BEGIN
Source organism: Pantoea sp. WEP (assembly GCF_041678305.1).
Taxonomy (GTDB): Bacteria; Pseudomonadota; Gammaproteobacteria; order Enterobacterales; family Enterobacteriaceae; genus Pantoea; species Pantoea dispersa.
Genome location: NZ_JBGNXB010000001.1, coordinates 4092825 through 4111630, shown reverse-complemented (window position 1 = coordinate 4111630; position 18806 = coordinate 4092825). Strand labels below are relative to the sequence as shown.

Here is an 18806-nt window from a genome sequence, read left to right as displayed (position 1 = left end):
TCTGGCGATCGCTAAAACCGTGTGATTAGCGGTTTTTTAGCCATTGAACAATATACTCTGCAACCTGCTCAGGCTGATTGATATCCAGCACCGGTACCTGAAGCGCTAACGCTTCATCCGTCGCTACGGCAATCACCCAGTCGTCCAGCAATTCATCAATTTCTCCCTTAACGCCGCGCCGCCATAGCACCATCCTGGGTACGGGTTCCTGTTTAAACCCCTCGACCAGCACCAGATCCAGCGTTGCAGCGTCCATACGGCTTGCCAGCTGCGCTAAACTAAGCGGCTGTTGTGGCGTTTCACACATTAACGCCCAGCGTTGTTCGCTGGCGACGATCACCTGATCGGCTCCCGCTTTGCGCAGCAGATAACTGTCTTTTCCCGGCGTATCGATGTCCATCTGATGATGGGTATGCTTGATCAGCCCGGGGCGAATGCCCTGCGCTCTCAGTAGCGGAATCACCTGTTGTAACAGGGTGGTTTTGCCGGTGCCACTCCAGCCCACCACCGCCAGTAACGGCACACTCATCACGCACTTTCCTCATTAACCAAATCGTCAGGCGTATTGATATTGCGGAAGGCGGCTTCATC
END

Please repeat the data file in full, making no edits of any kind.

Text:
Source organism: Pantoea sp. WEP (assembly GCF_041678305.1).
Taxonomy (GTDB): Bacteria; Pseudomonadota; Gammaproteobacteria; order Enterobacterales; family Enterobacteriaceae; genus Pantoea; species Pantoea dispersa.
Genome location: NZ_JBGNXB010000001.1, coordinates 4092825 through 4111630, shown reverse-complemented (window position 1 = coordinate 4111630; position 18806 = coordinate 4092825). Strand labels below are relative to the sequence as shown.

Here is an 18806-nt window from a genome sequence, read left to right as displayed (position 1 = left end):
TCTGGCGATCGCTAAAACCGTGTGATTAGCGGTTTTTTAGCCATTGAACAATATACTCTGCAACCTGCTCAGGCTGATTGATATCCAGCACCGGTACCTGAAGCGCTAACGCTTCATCCGTCGCTACGGCAATCACCCAGTCGTCCAGCAATTCATCAATTTCTCCCTTAACGCCGCGCCGCCATAGCACCATCCTGGGTACGGGTTCCTGTTTAAACCCCTCGACCAGCACCAGATCCAGCGTTGCAGCGTCCATACGGCTTGCCAGCTGCGCTAAACTAAGCGGCTGTTGTGGCGTTTCACACATTAACGCCCAGCGTTGTTCGCTGGCGACGATCACCTGATCGGCTCCCGCTTTGCGCAGCAGATAACTGTCTTTTCCCGGCGTATCGATGTCCATCTGATGATGGGTATGCTTGATCAGCCCGGGGCGAATGCCCTGCGCTCTCAGTAGCGGAATCACCTGTTGTAACAGGGTGGTTTTGCCGGTGCCACTCCAGCCCACCACCGCCAGTAACGGCACACTCATCACGCACTTTCCTCATTAACCAAATCGTCAGGCGTATTGATATTGCGGAAGGCGGCTTCATC